I walked away not knowing where I would go, or how I would live.  Each day was a new day.  I befriended and played with children, ate and slept at their homes.  That first year I made my way to the town of Hargeisa located in the northern state of Somalia that is called Somaliland, which is about 500 miles from my home.  There are many stories to tell about how I made this trip, which I will reserve for now.  

After 18 years I returned home.  I hadn't seen my family this whole time, which now included 2 sisters, and 3 brothers.   It was one of the happiest moments in my life to be home.  My sister who I took care of in when we were younger had grown up.  Our parents were still struggling, which is the nature of life for all of us.  The home was no longer a small hut, but was not much better, as you can see in the pictures.   The dirt floors, unsanitary bath room, and un-safe kitchen was a sight that brought tears to my eyes.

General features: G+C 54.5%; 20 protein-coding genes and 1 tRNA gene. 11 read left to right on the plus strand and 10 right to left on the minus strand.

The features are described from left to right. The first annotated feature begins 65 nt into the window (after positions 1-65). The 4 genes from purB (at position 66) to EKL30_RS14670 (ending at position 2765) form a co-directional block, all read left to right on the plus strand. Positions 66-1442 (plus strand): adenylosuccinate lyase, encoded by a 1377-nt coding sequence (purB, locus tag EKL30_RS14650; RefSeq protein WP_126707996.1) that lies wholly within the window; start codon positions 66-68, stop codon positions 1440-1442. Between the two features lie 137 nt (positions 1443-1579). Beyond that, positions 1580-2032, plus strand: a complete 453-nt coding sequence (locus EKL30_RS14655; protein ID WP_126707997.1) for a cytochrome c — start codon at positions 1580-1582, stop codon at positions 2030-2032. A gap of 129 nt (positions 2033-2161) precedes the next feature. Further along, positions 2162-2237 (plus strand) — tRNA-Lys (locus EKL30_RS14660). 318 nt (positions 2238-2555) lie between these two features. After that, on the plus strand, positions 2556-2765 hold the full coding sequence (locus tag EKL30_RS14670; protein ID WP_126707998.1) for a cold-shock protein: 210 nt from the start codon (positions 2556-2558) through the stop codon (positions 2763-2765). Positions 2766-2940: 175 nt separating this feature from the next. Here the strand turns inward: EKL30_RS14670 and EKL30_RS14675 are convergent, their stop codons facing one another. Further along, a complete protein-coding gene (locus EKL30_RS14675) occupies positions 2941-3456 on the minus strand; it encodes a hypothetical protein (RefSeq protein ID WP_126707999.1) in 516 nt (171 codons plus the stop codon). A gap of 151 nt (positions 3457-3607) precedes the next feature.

My mother has respiratory issues which seems to be from the years of being exposed household air pollution.  She continues to work hard by having to carry very heavy loads from the fields.  By remodeling the kitchen the cooking can be done so that smoke is directed out of the room.

The toilet is not sanitary.  There are studies that show that this dirt toilet is a design that is typical, but not healthy.  It can not be cleaned correctly.  By remodeling the bathroom it will make cleaning easier, and keep the family healthy.  The studies say that this area is the key to a healthy life.